Don’t know what’s lurking in your business’ tap water? Leave that to us. Call a Quench Water Expert at 1-888-554-2782 or take this quiz to see which water filtration system is right for you.

Culligan Provides Communities in Need with Safe Drinking Water

Quench is proud to be part of Culligan Water, a company committed to providing clean water to communities that need it most. Not every community is lucky enough to have easy access to filtered drinking water. In fact, approximately 3.5 million people die each year due to inadequate water supply, sanitation, and hygiene. Culligan has a vision that together we can provide clean, safe drinking water to every person in the world.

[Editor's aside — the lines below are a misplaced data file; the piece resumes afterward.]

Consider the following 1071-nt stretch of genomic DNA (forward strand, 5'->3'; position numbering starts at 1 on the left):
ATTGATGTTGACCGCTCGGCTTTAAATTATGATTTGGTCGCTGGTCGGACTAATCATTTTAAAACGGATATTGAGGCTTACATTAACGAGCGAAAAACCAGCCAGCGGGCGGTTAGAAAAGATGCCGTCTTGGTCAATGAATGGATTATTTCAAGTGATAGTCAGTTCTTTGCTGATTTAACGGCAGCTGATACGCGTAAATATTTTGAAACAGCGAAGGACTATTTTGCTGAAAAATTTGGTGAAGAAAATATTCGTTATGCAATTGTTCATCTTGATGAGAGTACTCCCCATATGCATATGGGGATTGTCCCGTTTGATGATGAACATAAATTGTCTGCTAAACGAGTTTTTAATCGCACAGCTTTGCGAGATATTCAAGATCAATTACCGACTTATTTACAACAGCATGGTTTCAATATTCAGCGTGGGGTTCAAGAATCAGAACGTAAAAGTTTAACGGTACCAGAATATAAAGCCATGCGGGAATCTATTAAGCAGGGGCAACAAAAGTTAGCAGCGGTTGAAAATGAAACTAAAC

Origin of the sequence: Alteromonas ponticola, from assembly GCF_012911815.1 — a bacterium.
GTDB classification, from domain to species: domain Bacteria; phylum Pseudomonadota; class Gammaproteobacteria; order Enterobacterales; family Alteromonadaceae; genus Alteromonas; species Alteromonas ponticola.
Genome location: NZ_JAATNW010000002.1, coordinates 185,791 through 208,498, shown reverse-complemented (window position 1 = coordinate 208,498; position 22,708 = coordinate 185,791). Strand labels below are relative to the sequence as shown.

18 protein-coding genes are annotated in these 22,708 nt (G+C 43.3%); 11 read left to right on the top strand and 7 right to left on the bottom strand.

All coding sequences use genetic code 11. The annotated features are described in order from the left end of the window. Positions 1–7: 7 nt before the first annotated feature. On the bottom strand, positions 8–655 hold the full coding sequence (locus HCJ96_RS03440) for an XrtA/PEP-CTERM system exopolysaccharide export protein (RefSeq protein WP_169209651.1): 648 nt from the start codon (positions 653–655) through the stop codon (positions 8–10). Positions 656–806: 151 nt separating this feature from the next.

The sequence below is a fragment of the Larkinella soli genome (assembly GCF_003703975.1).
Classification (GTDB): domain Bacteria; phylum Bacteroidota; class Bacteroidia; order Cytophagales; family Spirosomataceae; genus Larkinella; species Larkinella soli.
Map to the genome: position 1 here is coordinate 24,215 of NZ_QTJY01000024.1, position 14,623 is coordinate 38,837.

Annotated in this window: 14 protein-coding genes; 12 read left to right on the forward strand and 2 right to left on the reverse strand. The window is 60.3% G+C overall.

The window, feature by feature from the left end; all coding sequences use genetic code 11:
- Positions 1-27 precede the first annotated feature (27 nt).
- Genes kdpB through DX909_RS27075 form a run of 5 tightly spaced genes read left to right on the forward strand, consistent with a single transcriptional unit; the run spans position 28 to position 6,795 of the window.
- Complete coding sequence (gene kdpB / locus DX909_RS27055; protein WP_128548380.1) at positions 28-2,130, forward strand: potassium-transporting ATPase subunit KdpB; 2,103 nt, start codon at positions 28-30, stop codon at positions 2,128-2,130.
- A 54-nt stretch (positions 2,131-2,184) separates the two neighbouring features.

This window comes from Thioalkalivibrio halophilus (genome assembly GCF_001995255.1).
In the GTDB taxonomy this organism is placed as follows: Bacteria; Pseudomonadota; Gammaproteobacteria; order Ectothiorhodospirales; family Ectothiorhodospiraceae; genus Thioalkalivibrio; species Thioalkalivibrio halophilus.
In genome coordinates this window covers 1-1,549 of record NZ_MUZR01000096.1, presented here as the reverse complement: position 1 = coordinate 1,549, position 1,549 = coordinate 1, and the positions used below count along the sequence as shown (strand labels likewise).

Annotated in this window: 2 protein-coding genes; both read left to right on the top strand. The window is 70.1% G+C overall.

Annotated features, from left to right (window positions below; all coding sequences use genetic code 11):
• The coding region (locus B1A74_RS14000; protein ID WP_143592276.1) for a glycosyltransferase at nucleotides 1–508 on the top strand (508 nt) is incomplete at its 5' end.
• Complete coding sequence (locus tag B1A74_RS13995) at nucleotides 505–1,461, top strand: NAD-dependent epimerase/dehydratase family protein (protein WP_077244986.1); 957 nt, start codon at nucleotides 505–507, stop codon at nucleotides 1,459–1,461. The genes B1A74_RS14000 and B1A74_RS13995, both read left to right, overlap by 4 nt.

Culligan International and CDANA (Culligan Dealers of North America) are working together to make a difference in areas where clean, filtered drinking water is a high priority to ensure proper nutrition, sanitation, and health. Join Culligan Cares to help individuals, families and communities in need of clean, safe water. Click to learn more.


[1] https://homeguides.sfgate.com/main-ingredient-fertilizer-plants-67253.html

[2] https://www.canr.msu.edu/news/local_government_has_an_important_role_for_water_quality_protection

[3] https://www.bbc.com/future/article/20160105-why-we-will-all-one-day-drink-recycled-wastewater

[4] https://www.envirotech-online.com/news/water-wastewater/9/breaking-news/why-is-water-quality-monitoring-important/34104

[5] https://www.newsweek.com/millions-americans-drink-water-could-be-dangerous-1438023

[6] https://water-research.net/Waterlibrary/privatewell/UVradiation.pdf

[7] https://www.pbs.org/newshour/science/pfas-toxic-chemical-millions-peoples-drinking-water